Little Bay and Carr’s Bay are the only developable sites left on the island capable of offering access by sea, providing a base for new [investment] in tourism and other sectors, providing new commercial space and civic amenities and housing the critical mass of population and business necessary to stimulate local private sector development.”

Unfortunately, this picture is still largely so five years later – something both our local governments and DfID need to clearly, publicly explain. Notwithstanding, they have agreed to jointly expedite several key projects:

  1. sea port development, phase 1
  2. geothermal energy development,
  • hospital developments,
  1. access and connectivity; and,
  2. human resources/public sector reform phase 3

These and other similar projects (e.g. Fibre Optic Cable based digital access) should help to open up room for self-sustaining economic growth and transformation. However, it will likely take 2 – 3 years to get these projects moving, and economic transformation will probably require 10 – 20 years; that’s what it took between the 1960’s and 80’s. In the meanwhile, and alongside those projects, we need a steady flow of modest development-oriented projects.  Such projects will help to rebuild our infrastructure, promote economic development, meet key education, health and welfare needs, while providing employment. Again, just one house makes a difference – much less, seven.

However, an artificially pumped up “boom” is neither the normal state of an economy nor is it a wise one. As, excessive “stimulation” will “overheat” and distort an economy and will create unrealistic expectations that will make the following “bust” all the harder to bear. And, if an economy’s productive capacity has been reduced due to shocks or the economy is out-dated, “overheating” may happen before all who want jobs can find work. Likewise, if businesses are not well suited to the changing local or global economy, they can fail even while others are seeing “good” times. Also, what feels like good growth can be unsustainable, due to a mismatch to key trends and hazards. For example, it could be argued that by the mid 1980’s local and UK officials knew or should have known about our volcanic hazards, and they had in hand specific recommendations. Putting all the eggs in the Plymouth basket (especially post-Hugo) may well have unfortunately contributed to what proved to be unsustainable development.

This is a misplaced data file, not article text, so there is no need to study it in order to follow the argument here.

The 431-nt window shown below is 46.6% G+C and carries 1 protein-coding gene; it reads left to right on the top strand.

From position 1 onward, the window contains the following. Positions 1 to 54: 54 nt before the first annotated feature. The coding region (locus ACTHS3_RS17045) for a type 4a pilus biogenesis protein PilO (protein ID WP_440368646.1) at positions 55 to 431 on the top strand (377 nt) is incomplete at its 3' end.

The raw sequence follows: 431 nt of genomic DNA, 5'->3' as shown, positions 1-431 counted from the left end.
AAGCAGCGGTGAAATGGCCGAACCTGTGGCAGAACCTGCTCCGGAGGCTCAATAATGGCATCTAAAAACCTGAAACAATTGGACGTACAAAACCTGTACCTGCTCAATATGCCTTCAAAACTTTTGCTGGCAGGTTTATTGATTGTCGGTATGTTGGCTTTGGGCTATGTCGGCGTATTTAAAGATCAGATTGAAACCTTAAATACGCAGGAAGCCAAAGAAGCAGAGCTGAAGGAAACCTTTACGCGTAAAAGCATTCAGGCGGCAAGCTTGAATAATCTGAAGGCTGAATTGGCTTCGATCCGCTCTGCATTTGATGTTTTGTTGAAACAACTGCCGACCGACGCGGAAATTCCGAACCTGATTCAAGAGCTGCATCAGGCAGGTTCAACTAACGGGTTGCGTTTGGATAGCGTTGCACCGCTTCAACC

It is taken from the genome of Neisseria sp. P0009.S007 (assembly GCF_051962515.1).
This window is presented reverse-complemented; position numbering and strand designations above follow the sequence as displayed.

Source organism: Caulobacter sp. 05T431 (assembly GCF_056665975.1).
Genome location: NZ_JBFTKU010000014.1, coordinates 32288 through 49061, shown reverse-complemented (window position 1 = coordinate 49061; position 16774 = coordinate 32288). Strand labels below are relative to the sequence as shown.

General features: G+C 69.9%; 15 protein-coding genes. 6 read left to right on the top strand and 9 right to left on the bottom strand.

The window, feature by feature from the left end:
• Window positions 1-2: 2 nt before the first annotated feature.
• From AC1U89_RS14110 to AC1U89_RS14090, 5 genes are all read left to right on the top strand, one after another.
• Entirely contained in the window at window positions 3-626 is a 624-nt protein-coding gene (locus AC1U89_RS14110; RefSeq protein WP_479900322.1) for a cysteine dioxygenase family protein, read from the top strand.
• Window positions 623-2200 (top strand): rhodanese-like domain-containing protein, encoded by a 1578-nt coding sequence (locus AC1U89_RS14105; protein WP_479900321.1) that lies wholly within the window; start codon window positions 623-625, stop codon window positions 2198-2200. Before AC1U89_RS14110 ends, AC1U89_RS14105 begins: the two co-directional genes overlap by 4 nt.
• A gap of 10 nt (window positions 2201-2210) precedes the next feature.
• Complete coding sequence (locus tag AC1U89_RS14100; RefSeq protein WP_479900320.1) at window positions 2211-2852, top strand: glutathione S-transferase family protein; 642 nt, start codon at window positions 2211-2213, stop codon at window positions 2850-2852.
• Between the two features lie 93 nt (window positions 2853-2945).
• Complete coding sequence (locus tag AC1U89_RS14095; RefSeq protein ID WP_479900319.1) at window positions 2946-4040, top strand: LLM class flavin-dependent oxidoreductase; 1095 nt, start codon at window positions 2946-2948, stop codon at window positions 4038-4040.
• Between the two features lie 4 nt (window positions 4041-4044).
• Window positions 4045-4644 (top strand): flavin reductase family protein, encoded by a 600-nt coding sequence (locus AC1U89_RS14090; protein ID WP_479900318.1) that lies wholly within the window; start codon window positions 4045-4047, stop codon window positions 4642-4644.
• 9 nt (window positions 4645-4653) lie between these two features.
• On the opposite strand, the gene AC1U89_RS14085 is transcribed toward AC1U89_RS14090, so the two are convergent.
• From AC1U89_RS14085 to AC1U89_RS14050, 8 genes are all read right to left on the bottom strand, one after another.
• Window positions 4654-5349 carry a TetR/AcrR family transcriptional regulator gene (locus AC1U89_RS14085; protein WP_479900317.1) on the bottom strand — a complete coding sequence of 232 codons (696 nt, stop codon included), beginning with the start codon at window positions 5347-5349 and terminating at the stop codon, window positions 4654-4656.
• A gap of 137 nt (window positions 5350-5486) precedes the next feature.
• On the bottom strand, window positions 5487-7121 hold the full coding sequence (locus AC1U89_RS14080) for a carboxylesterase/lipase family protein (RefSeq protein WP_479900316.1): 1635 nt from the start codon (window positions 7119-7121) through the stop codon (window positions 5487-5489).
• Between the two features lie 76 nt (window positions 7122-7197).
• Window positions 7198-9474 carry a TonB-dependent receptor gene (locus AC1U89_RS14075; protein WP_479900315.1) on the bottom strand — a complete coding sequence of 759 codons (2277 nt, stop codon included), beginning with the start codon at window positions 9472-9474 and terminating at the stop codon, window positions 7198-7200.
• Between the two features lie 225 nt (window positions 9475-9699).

We cannot change the painful past, but we can learn from it. So, going forward, let us focus development policy on sound, self-sustaining economic growth and development.

[1]           http://iati.dfid.gov.uk/iati_documents/4158833.odt

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 Contribution – Part 18/2017

 What is the true state of our economy, and what should we do about it?